position to genuine Methodism in every possible was-was now called to account, at a ineeting of Leaders and Trustees; and on the evidence of two living witnesses, found guilty of aiding and abetting the ringleaders of the Association in the work of agitation, and of countenancing the vilest calúmnies against Methodism. And although his friends wished to make it appear that he was not previously aware of the nature of the meeting at which he had presided, he declared before them all that he went with his eyes open-he knew he was breaking the law of the Connexion, and did not intend to keep it; he expressed no regret, and would make no promise of future peaceable conduct; and because the Superintendent of the Circuit would not, at once, in violation of the law to prevent rash and hasty judgment, pronounce what was the penalty incurred, Mr. Livsey on the spot resigned his offices among us, and retired from the Society. Mark! he was not expelled, though his friends have said so; he voluntarily retired. Dr. Warren and his associates were forthwith invited to Bury, to hold a public meeting, at which the usual speeches were delivered in the most inflammatory style, and a resolution was passed expressing sympathy with Mr. Livsey, and a determination to support him; and the farce was concluded by the Association cry of “stop the supplies.” Mr. Livsey immediately formed a new Society, to which the discontented among us gradually united themselves, and every means was adopted to secure as large a secession from our Society as possible. Many of those whose names were still on our classbooks ceased to contribute to the support of the Preachers in the Circuit, and were constantly urging those Leaders who were known to favour the Association principles to leave our Body and join the new party. A paper was clandestinely carried about for signature through the Circuit, of a similar import to the resolution passed at the public meeting; and although it was falsely represented as designed to induce the Superintendent to restore Mr. Livsey to his place among us, its authors knew it would operate as a bond to hold all who signed it to support his proceedings.

It is true that one of the Preachers called a Society meeting, not, as Mr. Livsey has stated, at the commencement of the "bustle ;but in the midst of it, with a view to undeceive the unwary; and many persons who heard him, have repeatedly declared that he did, in a very lucid and affectionate manner, point out the evils of agitation, and especially the great sin against Christ and Methodism, of which certain persons in the Society had for some time been guilty, in withholding support from the men whom they acknowledged as their Ministers; and, by “stopping the supplies,” endeavouring to starve them into a compliance with their demands. Such persons were indeed informed that if they persisted in disobeying the ordinance of Christ, and the rule of Methodism, they could not be recognised as members of our Society; but they were distinctly reminded, that if they felt themselves aggrieved by the Preachers with holding their tickets the only course that was left open-Methodism had given them the right of appeal. How Mr. Livsey, with these facts before him, could assert that the “bustle” in the Society here "commenced by one of the Preachers holding a Society meeting,” which did not take place until the bustle had been continued for several weeks, and which was designed to bring it to a termination, can only be accounted for by a reference to the demoralizing influence of the cause in which he is engaged. .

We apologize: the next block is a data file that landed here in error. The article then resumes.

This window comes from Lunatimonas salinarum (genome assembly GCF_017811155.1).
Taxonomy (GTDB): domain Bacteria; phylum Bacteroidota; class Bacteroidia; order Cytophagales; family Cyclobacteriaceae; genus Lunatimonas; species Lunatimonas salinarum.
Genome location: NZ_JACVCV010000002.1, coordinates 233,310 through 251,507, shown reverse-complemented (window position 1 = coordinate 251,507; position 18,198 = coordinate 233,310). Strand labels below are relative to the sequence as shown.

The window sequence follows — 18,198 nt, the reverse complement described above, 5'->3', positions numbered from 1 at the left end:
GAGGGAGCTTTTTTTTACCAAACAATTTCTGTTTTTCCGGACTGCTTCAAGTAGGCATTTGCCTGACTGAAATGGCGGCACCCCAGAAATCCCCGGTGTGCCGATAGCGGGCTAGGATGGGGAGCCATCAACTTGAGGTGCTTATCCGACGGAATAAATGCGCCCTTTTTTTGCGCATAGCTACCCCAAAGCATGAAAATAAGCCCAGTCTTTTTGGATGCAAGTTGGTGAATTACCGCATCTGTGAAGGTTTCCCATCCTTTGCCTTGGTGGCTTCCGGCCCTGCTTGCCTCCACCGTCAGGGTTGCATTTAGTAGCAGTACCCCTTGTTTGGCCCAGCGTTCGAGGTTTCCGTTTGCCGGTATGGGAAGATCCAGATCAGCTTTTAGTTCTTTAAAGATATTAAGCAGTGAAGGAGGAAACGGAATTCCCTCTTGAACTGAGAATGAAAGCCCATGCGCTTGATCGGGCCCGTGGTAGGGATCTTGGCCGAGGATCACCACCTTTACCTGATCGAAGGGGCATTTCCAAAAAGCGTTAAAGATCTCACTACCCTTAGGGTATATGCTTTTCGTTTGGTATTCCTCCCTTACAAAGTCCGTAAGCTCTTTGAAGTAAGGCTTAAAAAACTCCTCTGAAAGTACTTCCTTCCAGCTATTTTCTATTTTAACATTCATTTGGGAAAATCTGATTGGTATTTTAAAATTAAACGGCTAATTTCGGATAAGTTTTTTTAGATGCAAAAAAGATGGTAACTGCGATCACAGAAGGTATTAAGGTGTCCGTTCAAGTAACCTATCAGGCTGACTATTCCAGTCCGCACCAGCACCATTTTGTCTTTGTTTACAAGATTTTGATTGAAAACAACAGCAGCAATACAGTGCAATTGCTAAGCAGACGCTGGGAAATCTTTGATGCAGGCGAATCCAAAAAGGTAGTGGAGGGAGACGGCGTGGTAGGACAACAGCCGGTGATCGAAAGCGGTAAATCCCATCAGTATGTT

The next misrepresentation in Mr. Livsey's letter relates to the effects which he attributes to the Preachers address, referred to above. " This,” he writes, “instead of frightening the people, produced an opposite effect; many determined to make the experiment, and see whether the Preachers were indeed more willing to give than to receive.” Many, however, can testify that the language of the address in question was not calculated to frighten, but to instruct and persuade-the Preacher who delivered it treating his hearers as "rational creatures, freemen, and Christians.” And if Mr. L.will maintain that there are many who determined, in consequence of hearing that address, to do what they had not previously determined to do, “stop the supplies,” he may be safely challenged to prove the assertion. On the contrary, many might be mentioned, who, as the class-books show, did, shortly after hearing that address, pay up their usual contributions, being doubtless convinced of their previous error. But let iinpartial men say, whether it be consistent with either Christian charity or common honesty to insinuate, that if a Preacher considered himself bound to withhold the usual Society ticket from persons who, as he conscientiously believed, were acting contrary to the laws of Christ and the rules of the Society—offering them, at the same time, the fullest right of appeal-such refusal would prove that he was not more willing to give than to receive; or indeed would prove any thing, except that he was determined to do his duty, though he knew that for doing it he should receive nothing but abuse. No unprejudiced person needs to be told, that it is not a love of filthy lucre, but of souls, which has actuated the Preachers against whom Mr. Livsey writes. Had they been influenced by a motive less pure than the love of truth, and of the cause of God, they would have yielded, for the sake of personal ease and quiet, to the torrent of opposition they have met with in the discharge of their duty. Both Mr. Livsey and many other members of the Association in Bury know that these same calumniated Preachers have repeatedly declared that it afforded them the greatest pleasure to give the right hand of fellowship to the pious poor of the Society who did not and could not contribute to their support; and he knows that he cannot produce a single instance in which a ticket has been refused to any member on the ground of inability to "give.